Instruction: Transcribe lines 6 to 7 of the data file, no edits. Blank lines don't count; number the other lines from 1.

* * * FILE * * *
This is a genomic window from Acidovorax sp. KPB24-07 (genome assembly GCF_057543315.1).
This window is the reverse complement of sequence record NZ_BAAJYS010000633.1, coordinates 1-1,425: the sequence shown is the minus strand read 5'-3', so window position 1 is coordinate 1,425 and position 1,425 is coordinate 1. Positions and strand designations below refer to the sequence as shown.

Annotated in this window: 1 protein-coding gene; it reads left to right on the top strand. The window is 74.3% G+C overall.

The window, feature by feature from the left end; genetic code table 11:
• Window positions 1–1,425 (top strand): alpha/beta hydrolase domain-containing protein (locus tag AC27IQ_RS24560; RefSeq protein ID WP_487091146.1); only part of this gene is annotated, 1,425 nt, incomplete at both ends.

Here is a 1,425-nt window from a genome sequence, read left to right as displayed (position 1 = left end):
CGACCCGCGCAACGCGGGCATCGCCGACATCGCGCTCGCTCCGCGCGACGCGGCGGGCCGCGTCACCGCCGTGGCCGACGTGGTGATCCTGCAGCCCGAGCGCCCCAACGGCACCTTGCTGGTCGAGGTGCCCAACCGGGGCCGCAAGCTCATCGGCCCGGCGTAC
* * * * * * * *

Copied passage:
Here is a 1,425-nt window from a genome sequence, read left to right as displayed (position 1 = left end):
CGACCCGCGCAACGCGGGCATCGCCGACATCGCGCTCGCTCCGCGCGACGCGGCGGGCCGCGTCACCGCCGTGGCCGACGTGGTGATCCTGCAGCCCGAGCGCCCCAACGGCACCTTGCTGGTCGAGGTGCCCAACCGGGGCCGCAAGCTCATCGGCCCGGCGTAC